Updates from CCL in Florida, Texas
By Flannery Winchester
One of CCL’s five core values is “relationships.” In this work for a livable world, we know how important it is to support each other, listen to each other, and comfort each other when the going gets tough. Recently, the going has been tough for our CCL family in Texas and Florida as they’ve faced Hurricane Harvey and Hurricane Irma, though thankfully everyone is safe. Here’s an update on how they’re doing, the impacts they’ve seen, and how you can help.
Chuck Holly and Amy Clifton, the Naples chapter leaders, were both out of harm’s way when Irma hit this weekend. Chuck was up north. “The storm made landfall directly south of our home, with reported winds of 140 mph,” Chuck said. “With these winds, damage was inevitable. We know we lost our lanai, but are unsure yet of other damage.”
Amy, who was in Barcelona with her husband, has seen photos of her community. She said, “It looks like there was a lot of tree damage—big, beautiful oaks uprooted, a line of palm trees lying pushed over two lanes of a four-lane road.” Amy also noted standing water on many roads of about 18 inches. Chuck said, “Although there was flooding in the streets of our community, the storm surge was less than expected and did not reach us.”
“It’s also sad from an environmental justice point of view,” Amy pointed out, citing reports from local papers. “Those that have the least have been hurt the most.”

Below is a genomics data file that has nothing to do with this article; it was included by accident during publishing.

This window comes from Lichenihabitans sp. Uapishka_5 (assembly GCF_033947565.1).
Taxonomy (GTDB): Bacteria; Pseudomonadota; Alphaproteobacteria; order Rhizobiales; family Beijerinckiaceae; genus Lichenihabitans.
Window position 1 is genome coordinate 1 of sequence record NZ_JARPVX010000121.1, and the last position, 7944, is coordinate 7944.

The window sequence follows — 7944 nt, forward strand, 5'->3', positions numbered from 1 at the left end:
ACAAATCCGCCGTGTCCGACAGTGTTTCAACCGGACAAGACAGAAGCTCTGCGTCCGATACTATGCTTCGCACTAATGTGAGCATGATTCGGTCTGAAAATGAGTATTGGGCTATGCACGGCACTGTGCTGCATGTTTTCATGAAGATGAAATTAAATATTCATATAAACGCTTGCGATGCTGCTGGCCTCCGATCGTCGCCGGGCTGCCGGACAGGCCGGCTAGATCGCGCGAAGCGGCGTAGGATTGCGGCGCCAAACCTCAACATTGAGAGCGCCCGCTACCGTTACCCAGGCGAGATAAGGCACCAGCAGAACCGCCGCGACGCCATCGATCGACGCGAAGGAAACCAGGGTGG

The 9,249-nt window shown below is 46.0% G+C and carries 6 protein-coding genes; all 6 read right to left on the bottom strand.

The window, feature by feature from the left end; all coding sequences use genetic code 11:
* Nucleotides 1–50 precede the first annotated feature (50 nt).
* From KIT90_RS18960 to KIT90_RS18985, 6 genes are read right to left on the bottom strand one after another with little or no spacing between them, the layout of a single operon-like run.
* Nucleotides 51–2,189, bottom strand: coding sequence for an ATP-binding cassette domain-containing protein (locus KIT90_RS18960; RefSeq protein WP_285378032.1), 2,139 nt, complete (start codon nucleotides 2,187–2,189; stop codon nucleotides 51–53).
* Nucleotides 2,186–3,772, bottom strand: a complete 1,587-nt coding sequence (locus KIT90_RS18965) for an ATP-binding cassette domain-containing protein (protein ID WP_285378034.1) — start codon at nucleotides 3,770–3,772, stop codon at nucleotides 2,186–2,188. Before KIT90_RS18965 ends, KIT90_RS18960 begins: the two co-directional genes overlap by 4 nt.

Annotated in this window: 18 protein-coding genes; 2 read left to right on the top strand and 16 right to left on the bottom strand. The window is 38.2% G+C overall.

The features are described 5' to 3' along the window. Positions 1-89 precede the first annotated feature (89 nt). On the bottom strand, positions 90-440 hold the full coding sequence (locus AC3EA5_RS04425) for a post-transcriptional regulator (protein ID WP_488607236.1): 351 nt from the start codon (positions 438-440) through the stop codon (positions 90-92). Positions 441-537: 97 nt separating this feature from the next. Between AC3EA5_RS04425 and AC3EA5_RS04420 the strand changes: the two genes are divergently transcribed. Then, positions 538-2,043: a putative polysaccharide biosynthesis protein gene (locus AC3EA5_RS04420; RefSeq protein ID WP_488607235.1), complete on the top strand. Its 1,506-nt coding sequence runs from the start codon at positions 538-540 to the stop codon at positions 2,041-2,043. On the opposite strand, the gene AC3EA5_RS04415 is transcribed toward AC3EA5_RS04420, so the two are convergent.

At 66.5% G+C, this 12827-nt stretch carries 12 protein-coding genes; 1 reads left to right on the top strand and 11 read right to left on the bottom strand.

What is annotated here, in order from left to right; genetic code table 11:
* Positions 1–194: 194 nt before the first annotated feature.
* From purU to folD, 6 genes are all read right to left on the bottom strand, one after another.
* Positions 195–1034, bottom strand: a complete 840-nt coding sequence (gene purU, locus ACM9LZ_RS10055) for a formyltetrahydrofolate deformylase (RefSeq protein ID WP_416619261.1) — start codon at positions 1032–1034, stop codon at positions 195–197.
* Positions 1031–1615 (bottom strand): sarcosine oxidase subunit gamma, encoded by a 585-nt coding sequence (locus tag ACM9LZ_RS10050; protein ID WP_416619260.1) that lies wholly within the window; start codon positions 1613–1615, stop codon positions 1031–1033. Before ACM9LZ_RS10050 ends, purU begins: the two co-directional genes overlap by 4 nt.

Port Charlotte/Punta Gorda
Chapter leaders Lindsey Kohlenburg and Coty Keller both live in other states during the summer, but were actively communicating with chapter members in Port Charlotte and Punta Gorda. “We were on the storm track until about mid-afternoon Sunday,” Lindsey said. Her neighbors sheltered in place, and she was scared for them. Luckily, “Irma gave us a break and moved inland.” Her friends, neighbors and property are fine.
From afar, she continued her advocacy efforts in response to this extreme weather. “I called our Rep. Thomas Rooney, thanked him for sending out helpful messages about resources during the storm, and asked that he take action on climate.” She emphasized that atmospheric scientists have been warning about the possibilities of stronger storms like Harvey and Irma since the 80s. “The staffer liked the compliment and said she would pass my comments along. I posted that call suggestion on our CCL Port Charlotte Facebook page,” Lindsey said.